You might of noticed when I was talking about our time in the US, and getting a French PS2 working, I did mention ready to be tried, because I never got it working until 5 months before we were moving back to France. The last hurdle we couldn't overcome with our first TV was the difference in signals. The television, being American, ran in NTSC and the PS2, as it was French, ran in PAL. The first television we had was one of those 27 inch Sharps that everyone had about 15 years ago that only had a coax/antenna input. (It's shocking to think that this was 15 years ago. That sounds so, old. I feel old now.) So we got it all working, except that the screen kept rolling. After doing some research, this is called "PAL rolling screen" and is next to impossible to take care of, short of a priest or a $700 VCR. Neither of us being religious men, we said fuck it for about 4 years, and let it sit in our closet.
Coming back to the part where I got it working, my partner and I were trying to see if it would even be worth it to take them with us. We stumbled upon an interesting post that apparently said you can bypass the standard difference should you have a digital input. Of course, since we were now part of the well to do crowd, we had bought a TV with HDMI to take full advantage of our recently purchased PS3 and 360. So we tested it first on the TV. Since a PS2 is old tech, there was no HDMI out for it. There was, however Component, which is sort of this bizarre lovechild of digital and analog. Well, it said there was an input, but it couldn't recognize it, which was well, quite honestly worse off than when we started. But what about the little TV in the other room? The $200 TV that we had bought to play games and watch TV/DVDs in bed! Low and behold, after 5 years of dithering, there we go. It was grainy at best through the TV, but by god I could finally fight Penance!
So of course reading the above, it's fairly obvious that our TV got sent across to France. All the necessary components were together, and well, SUCCESS!!!!! It all works, and we can play all our systems. I know it makes us evil, but well, everything's here, and it works, and it's gorgeous. Of course, our room is a shrine to various forms of technology. Computers, systems, cords, and shit running everywhere. Seriously, furniture position was actually determined by outlet proximity.
So in the process of getting our consoles and handhelds Europificated, I should mention about some high points. Did you know that the Playstation Portable's charger automatically switches for you? So you don't have to mess with anything except a nice, cheap converter plug. I would really like to say that was a genius move on Sony's part there. I should also warn you that this is on a first generation PSP so check your charger brick before you go and plug it into a wall willy nilly.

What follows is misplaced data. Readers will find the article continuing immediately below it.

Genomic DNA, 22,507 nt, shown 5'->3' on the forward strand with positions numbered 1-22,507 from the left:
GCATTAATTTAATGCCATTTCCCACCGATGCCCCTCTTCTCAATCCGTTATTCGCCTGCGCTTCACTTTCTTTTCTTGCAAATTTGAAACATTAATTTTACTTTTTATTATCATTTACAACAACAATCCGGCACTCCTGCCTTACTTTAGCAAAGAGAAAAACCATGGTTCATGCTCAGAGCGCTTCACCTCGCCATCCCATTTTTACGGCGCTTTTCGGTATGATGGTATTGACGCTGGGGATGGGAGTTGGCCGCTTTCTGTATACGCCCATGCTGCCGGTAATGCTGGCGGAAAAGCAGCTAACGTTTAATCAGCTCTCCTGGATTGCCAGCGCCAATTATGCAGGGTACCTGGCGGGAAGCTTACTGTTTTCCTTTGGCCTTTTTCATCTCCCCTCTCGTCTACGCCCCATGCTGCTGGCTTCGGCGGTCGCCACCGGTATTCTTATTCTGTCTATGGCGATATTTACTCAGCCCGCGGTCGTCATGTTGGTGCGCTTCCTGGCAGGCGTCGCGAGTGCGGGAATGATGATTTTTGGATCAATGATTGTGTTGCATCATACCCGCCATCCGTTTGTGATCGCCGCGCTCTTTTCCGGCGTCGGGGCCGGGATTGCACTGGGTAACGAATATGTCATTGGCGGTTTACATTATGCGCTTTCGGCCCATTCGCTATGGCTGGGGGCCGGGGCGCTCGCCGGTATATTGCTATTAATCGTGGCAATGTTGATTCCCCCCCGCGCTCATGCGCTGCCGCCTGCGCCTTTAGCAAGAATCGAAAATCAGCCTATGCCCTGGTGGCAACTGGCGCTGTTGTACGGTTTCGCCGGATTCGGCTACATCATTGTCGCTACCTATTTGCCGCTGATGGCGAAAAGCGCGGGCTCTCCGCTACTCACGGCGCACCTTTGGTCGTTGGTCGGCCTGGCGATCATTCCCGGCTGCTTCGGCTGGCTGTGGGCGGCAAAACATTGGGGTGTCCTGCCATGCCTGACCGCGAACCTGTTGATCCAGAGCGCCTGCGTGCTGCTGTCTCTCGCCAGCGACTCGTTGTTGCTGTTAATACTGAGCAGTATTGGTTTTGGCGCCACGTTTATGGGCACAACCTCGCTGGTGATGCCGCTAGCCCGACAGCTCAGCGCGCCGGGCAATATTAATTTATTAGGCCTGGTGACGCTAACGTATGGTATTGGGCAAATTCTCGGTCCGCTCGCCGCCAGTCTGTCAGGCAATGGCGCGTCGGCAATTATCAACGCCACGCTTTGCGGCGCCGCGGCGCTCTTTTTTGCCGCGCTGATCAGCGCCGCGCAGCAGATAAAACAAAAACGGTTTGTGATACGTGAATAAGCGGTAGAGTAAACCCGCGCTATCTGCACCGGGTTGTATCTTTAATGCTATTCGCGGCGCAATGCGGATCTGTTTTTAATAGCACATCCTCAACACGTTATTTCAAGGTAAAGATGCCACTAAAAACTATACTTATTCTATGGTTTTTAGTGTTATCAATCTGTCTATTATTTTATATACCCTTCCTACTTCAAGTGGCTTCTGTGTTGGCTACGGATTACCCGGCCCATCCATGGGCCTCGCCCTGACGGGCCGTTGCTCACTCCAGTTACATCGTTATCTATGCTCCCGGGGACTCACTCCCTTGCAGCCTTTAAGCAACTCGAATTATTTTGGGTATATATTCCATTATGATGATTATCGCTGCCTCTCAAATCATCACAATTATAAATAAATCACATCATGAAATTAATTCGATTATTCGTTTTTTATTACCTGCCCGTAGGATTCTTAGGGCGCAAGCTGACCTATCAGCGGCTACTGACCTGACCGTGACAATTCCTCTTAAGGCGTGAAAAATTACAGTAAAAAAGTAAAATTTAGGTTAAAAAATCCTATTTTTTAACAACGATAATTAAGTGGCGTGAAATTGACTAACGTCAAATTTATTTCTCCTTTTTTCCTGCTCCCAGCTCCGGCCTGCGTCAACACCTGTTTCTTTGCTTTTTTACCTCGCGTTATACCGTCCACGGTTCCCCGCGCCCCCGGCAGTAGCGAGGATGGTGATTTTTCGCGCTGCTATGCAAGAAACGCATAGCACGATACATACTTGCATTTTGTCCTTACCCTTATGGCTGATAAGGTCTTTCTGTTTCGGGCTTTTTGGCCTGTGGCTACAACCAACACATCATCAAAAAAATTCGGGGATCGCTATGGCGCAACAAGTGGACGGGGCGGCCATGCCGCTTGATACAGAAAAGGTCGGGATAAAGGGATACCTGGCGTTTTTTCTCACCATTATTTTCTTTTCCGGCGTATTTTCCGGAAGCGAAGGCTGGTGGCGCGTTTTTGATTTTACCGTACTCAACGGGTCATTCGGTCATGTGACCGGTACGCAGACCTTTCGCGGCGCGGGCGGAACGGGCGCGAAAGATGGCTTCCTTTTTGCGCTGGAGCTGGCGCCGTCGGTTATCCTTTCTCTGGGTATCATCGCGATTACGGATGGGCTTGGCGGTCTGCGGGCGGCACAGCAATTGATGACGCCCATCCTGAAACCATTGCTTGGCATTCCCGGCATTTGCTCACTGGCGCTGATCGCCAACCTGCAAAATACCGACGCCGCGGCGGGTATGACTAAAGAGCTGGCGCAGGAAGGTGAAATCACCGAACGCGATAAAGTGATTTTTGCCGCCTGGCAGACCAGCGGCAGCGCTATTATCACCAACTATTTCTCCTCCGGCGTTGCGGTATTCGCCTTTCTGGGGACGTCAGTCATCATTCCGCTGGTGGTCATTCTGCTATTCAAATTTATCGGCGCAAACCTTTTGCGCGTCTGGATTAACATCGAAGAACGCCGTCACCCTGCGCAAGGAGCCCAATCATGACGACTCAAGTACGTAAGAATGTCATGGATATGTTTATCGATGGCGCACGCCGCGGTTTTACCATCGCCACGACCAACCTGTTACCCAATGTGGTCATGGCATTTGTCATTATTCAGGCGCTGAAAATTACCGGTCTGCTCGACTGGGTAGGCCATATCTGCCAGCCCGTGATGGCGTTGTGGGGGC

Another thing that may be of use to know is how the consoles match up with game compatibility, which is spotty at best. Always make sure to find out about localization before trying to play something that shouldn't be played in another system. You can do some serious damage.
For the Playstation platform, you can pretty much be safe with anything working, and working internationally. The first attempt was at a game store here in town where we weren't sure if it would work. So I took my PSP with me and we tried it out. It loaded a few French games without a hitch. Not only did it load the games no problem, but it ran them in, shock of shocks, English. The screen to quit one game did come up in French, but a small glitch, to say the least. The game played great, and without any errors. So after that, we decided to be crazy, and try a PS3 game. I was convinced because of localization it would never fly. But low and behold, we put it in, and started up in English! So good news is that pretty much all the information was already on the disc, which made life, much simpler. Now it should be known this is just for the PSP and PS3. This trick does not, and will not ever work for a non hacked PS2. Just know that now.
I have not tried anything with any of the Nintendo systems, so anyone with word on that, let me know. Unfortunately, the 360 is region locked so no games shared between foreign cultures. Microsoft is cold like that. So what can you do really. Sorry.
And well, that was our odyssey with game systems. I will write more when something else piques my interest. Until then!